In case you weren't aware, Microsoft is officially leaving Internet Explorer 8, 9, and 10 in the dust on January, 12th. Parts of the world may be mourning, but we couldn't be more delighted! If you happen to adore Internet Explorer, not to fear, IE 11 is still here, but they are simply ceasing their support for the earlier versions of Internet Explorer. IE 8, 9 and 10 have unfortunately lagged behind in the race of developments for years, and we think it's wise of Windows to stop providing support for these browsers. Many great, helpful functions for new websites are often not supported by these older versions of IE. Here's a humorous illustration of how Internet Explorer typically compares to it's competitors:
While the image may be a bit crass, the design world definitely feels this way about Internet Explorer. Microsoft seems to be shifting away from this infamous line of browsers completely with their release of Microsoft Edge. Likely due to the bad rap Internet Explorer has received for quite some time, Microsoft is re-branding their browsers completely. This browser will automatically come with Windows 10, and it will also include compatibility with earlier IE browsers.
To be perfectly honest, this may be a good time to abandon Internet Explorer all together. There are many great browsers, including Google Chrome and Mozilla Firefox, that are often safer and provide better user experiences. Google Chrome also has impressive extensions that help with organization and other functionality. As an avid user of Google Drive and Google Calendar, it's nice to have everything tied into my Google browser. Furthermore, if you wish to view websites in the best light possible, Chrome or Firefox are good candidates for making that a reality.
If you're still using older versions of Internet Explorer out of necessity, don't worry. As mentioned previously, Windows is providing options for their users to continue to use older versions of their browsers. With these new options, there is no reason for a user to keep an outdated version of IE on his or her computer. In fact, it is dangerous to run outdated versions of IE, since these versions will no longer have even the support of Microsoft. Instead, it is best to upgrade to IE 11 (or Microsoft Edge if you have Windows 10), and use their compatibility mode. While all browsers have compatibility mode, Microsoft has also launched Enterprise Mode, which allows users to set certain websites to display in older versions of Internet Explorer.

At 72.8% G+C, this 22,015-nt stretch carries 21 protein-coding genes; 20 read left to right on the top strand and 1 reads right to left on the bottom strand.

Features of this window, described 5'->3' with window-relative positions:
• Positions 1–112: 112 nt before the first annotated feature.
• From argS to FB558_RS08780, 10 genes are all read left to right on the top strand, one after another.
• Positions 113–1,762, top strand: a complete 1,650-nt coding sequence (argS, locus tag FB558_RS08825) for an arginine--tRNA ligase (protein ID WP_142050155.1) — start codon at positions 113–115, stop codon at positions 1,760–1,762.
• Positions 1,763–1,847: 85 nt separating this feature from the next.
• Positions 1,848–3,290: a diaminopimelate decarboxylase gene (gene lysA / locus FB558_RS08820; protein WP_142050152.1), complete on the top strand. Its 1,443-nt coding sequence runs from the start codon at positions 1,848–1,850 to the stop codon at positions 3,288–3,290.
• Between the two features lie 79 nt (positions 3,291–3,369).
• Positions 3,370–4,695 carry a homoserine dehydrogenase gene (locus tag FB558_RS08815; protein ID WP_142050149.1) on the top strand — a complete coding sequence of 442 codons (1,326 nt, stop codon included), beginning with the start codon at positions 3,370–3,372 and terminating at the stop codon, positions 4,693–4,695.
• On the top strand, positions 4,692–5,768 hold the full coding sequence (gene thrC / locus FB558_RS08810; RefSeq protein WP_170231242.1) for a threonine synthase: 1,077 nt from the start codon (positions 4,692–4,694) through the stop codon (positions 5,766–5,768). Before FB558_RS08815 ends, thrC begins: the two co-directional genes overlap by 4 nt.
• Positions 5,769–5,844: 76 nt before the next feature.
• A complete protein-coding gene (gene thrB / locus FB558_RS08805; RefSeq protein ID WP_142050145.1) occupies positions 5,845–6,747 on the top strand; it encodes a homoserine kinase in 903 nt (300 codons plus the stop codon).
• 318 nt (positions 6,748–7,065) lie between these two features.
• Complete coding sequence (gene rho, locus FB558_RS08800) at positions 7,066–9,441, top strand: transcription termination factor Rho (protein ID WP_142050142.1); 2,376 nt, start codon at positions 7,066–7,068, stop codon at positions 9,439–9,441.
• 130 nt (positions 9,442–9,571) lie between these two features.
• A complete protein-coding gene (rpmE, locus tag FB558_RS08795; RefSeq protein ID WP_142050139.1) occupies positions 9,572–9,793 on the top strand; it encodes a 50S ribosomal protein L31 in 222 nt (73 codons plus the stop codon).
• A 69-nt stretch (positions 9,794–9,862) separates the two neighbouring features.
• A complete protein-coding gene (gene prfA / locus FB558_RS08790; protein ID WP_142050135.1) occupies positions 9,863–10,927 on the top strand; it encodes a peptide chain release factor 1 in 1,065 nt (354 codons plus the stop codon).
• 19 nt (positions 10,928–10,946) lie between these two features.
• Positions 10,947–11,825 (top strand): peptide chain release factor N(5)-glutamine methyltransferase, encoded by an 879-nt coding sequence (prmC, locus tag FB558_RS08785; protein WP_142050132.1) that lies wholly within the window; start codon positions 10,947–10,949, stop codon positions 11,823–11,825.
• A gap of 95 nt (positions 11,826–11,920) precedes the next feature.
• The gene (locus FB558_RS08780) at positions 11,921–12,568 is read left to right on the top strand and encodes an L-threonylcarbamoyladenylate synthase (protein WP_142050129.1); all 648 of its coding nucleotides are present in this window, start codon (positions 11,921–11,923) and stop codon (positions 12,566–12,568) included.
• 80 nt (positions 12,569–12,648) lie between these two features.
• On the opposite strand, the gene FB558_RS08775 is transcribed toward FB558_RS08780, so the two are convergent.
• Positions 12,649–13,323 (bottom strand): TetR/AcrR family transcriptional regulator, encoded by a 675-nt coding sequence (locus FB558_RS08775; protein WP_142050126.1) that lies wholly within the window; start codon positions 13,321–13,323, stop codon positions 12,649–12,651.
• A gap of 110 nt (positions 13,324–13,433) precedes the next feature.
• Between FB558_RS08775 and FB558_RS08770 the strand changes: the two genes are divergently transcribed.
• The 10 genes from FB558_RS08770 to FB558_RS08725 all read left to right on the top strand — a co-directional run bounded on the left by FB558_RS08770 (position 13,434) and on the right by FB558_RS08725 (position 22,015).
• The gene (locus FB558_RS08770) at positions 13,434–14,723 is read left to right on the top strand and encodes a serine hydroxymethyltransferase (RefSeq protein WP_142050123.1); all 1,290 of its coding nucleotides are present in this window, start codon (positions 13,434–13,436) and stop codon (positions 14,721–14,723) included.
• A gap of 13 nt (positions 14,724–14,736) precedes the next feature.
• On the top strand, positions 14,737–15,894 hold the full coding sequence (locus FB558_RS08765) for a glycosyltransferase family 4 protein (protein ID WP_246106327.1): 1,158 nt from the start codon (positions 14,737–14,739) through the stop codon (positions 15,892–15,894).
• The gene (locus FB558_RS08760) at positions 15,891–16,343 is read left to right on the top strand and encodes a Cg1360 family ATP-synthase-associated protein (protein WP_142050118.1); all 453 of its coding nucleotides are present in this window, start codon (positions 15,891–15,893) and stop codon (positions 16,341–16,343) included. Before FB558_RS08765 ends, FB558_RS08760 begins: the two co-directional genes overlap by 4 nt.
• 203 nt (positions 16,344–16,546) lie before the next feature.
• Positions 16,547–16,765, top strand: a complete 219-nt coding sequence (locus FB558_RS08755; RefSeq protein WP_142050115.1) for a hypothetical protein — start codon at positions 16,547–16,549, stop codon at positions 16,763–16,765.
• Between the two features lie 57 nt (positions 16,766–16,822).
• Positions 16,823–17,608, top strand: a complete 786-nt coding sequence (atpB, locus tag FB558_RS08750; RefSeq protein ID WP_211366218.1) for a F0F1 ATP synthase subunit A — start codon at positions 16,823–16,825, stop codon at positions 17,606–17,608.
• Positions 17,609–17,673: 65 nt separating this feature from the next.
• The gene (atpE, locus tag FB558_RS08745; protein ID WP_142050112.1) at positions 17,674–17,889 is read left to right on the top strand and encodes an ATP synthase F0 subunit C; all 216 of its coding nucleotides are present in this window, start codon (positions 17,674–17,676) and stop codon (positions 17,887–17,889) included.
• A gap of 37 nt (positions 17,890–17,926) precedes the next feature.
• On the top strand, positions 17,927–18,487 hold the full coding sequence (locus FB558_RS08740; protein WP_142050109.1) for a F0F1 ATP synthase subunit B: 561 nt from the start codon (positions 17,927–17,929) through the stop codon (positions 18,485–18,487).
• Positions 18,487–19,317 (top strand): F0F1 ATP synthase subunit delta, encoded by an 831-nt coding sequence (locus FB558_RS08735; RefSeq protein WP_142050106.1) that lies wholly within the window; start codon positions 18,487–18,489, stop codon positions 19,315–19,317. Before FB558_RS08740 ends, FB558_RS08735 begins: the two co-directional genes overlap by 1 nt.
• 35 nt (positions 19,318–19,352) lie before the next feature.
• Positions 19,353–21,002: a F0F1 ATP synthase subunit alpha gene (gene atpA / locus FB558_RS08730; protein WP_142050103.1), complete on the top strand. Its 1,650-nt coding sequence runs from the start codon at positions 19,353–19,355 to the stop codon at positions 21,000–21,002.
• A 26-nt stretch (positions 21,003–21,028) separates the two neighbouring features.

Let's take an example: Say that I have Internet Explorer 11, but I use a web platform for work that is only compatible with Internet Explorer 8. This is the only website that I need to view in IE 8, so I don't really want to view every website in IE 8. Instead, I can download Enterprise Mode and set that website to open in IE 8 at all times. Otherwise, my browser will open webpages in IE 11, giving the best view possible (for that browser). It's pretty simple and you can find more information here.
All in all, Microsoft is making changes and an apparent shift away from Internet Explorer, ceasing its support for browsers that are still widely used. Though this may be the end of an era, it's also a time for new opportunity. Make sure to update your browser to IE 11 by January 12th, or better yet, download Google Chrome instead! Happy browsing!